The long-term economic impacts of the COVID-19 s pandemic is anybody’s best guess, as are its long-term health impacts.

Emerging evidence shows that, even after recovering from infection, longer-term symptoms such as exhaustion headaches and muscle aches in some patients can last for weeks. In more severe cases, resulting in hospitalization, longer-term consequences can include lung scarring, arrhythmias and compromised liver and kidney function.

There are fears that severe cases could also be correlated to an increased risk in blood clotting given the profound anti-inflammatory reactions the body has in some cases to infection. This could lead to a substantial increase in strokes, heart attacks and deep vein thrombosis, for example.

Read: 75% of global workers feel employers are looking after their well-being during coronavirus

Moving past actual coronavirus infection, other health concerns related to the pandemic have been well documented. The most notable are mental-health concerns given the sudden impact on people’s lives and livelihoods, isolation and concerns about the uncertainties of the world until such time as a reliable vaccine is commercially available. On top of that, add the impact of delayed surgeries and the public’s general lack of willingness to seek medical attention during the height of the pandemic to the complex equation with respect to long-term impacts on health.

Finally, challenges loom for employers with respect to return to work. Will employees who’ve enjoyed the opportunity to work remotely — by avoiding aspects of working life such as commuting, balancing work and home obligations and personal interactions with supervisors and/or colleagues — have issues starting to deal with increasing anxiety and declining mental health over the prospect of a return to work? What about frontline health-care workers and related essential employees who have been working relentlessly in recent months while the rest of the world was isolated? And at what point will physical and mental exhaustion reach a breaking point?

Read: How can employers manage work-from-home burnout?

All this to say, managing both short- and long-term disability claims is about to become significantly more challenging because our industry has no playbook for what happens after a pandemic. The same way that COVID-19 forced the adoption of remote work and resulted in the widespread uptake of innovations like virtual care, I hope it will also change the way disability claims are managed and, more importantly, prevented.

Today, disability management and prevention efforts are significantly hampered by a lack of information. While a plan sponsor may have all of its benefits lines with the same carrier, that doesn’t mean the necessary information is available. The process today is much more manual and subjective than it should be as a result of the lack of better information.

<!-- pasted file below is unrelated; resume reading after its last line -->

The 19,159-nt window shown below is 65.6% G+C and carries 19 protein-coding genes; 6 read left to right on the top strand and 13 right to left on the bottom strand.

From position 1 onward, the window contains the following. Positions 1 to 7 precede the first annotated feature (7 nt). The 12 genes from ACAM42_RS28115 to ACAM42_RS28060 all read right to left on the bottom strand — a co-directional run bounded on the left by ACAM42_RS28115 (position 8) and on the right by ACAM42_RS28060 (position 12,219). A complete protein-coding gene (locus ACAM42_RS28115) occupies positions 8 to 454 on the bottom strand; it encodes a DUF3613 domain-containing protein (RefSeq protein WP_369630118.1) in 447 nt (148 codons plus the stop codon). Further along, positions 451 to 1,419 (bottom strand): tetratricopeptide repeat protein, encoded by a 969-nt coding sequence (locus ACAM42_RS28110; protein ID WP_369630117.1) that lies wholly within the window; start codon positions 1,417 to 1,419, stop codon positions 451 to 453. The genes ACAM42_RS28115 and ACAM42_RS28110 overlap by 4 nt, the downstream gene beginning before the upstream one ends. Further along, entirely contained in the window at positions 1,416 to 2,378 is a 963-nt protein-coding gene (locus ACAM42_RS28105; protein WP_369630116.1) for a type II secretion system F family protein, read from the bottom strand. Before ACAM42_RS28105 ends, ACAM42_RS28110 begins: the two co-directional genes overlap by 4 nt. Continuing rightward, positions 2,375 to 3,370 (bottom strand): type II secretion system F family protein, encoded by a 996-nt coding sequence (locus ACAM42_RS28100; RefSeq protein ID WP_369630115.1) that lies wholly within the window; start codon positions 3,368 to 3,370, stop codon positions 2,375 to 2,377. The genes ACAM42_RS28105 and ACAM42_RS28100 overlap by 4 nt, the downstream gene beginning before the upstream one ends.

The management and prevention of disability claims post-pandemic can be positively impacted by enriching and integrating claims data at a transactional level. Benefits data needs to be considered like a pyramid where each layer builds on top of its foundation.

Read: How will the coronavirus impact long-term disability claims?

Drug claims data is at the base of the pyramid for the following reasons:

  • It has the greatest volume of claims;
  • It has the most robust claims data standard;
  • Every acute and chronic disease state at a claimant level can be reversed engineered from this data set with the right clinical algorithms (to account for the multitude of drugs that treat multiple disease states);
  • It can reverse engineer disease severity and chronology; and
  • It can be used to measure adherence to therapy and appropriateness of therapy.

Once the data is properly enriched — which also requires the use of a common classification language that can span all benefits lines, it can be integrated with extended health claims data, which is the next level of the pyramid.

Read: Just a quarter of plan sponsors review claims data regularly: Sanofi

From here, the extended health claims data can be enriched with insights from drug experience and claimant level to provide greater history into a member’s health journey and/or to help identify members at high risk for absence/disability to enable a proactive intervention.

The next layers of the pyramid can be enriched absence, short- and/or long-term disability claims data that take advantage of all of the insights from drug and extended health claims to add more context and information to the absence or disability claim.

A wealth of information can be mined by enriching and integrating claims data at a claimant level — with appropriate privacy safeguards — and can be used to help prioritize, optimize and even prevent disability claims.

Read: How to use analytics to improve your benefits plan

To make this an industry standard — in the same way that virtual care will soon be a standard — it will take a commitment to using data in a responsible way, developing the tools and algorithms to enrich the data, build/use common classification systems to link disparate data sets together in a consistent and meaningful way and share encryption keys.

The tools are available. The only thing lacking is will. Perhaps the unparalleled complexity that will face the industry later in 2020 and into 2021 will accelerate required innovation to ensure both plan sponsors and their members are looked after.  

Mike Sullivan Mike Sullivan is president of Cubic Health, an analytics and drug plan management company based in Toronto. These are the views of the author and not necessarily those of Benefits Canada.
Copyright © 2020 Transcontinental Media G.P. Originally published on benefitscanada.com

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